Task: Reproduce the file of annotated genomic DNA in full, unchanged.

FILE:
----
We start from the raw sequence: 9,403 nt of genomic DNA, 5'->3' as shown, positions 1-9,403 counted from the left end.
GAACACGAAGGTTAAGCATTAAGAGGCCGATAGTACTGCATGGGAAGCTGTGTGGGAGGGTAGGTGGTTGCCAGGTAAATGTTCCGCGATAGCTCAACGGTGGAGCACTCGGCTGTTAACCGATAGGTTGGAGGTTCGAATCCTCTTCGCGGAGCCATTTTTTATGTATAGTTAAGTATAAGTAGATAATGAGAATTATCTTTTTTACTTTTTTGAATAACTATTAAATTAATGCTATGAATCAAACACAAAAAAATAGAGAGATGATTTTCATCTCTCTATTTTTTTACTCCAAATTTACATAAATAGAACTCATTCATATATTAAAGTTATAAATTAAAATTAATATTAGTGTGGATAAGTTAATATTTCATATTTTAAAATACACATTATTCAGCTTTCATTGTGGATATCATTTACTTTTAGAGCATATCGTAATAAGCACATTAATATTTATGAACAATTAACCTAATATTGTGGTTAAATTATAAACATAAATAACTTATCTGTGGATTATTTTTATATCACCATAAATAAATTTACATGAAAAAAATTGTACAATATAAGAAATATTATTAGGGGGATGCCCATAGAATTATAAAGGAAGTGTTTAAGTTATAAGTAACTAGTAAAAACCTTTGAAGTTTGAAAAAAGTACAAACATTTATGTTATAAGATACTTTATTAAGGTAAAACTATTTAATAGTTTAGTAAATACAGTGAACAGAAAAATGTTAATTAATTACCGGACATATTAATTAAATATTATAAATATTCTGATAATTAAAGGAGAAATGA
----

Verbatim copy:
We start from the raw sequence: 9,403 nt of genomic DNA, 5'->3' as shown, positions 1-9,403 counted from the left end.
GAACACGAAGGTTAAGCATTAAGAGGCCGATAGTACTGCATGGGAAGCTGTGTGGGAGGGTAGGTGGTTGCCAGGTAAATGTTCCGCGATAGCTCAACGGTGGAGCACTCGGCTGTTAACCGATAGGTTGGAGGTTCGAATCCTCTTCGCGGAGCCATTTTTTATGTATAGTTAAGTATAAGTAGATAATGAGAATTATCTTTTTTACTTTTTTGAATAACTATTAAATTAATGCTATGAATCAAACACAAAAAAATAGAGAGATGATTTTCATCTCTCTATTTTTTTACTCCAAATTTACATAAATAGAACTCATTCATATATTAAAGTTATAAATTAAAATTAATATTAGTGTGGATAAGTTAATATTTCATATTTTAAAATACACATTATTCAGCTTTCATTGTGGATATCATTTACTTTTAGAGCATATCGTAATAAGCACATTAATATTTATGAACAATTAACCTAATATTGTGGTTAAATTATAAACATAAATAACTTATCTGTGGATTATTTTTATATCACCATAAATAAATTTACATGAAAAAAATTGTACAATATAAGAAATATTATTAGGGGGATGCCCATAGAATTATAAAGGAAGTGTTTAAGTTATAAGTAACTAGTAAAAACCTTTGAAGTTTGAAAAAAGTACAAACATTTATGTTATAAGATACTTTATTAAGGTAAAACTATTTAATAGTTTAGTAAATACAGTGAACAGAAAAATGTTAATTAATTACCGGACATATTAATTAAATATTATAAATATTCTGATAATTAAAGGAGAAATGA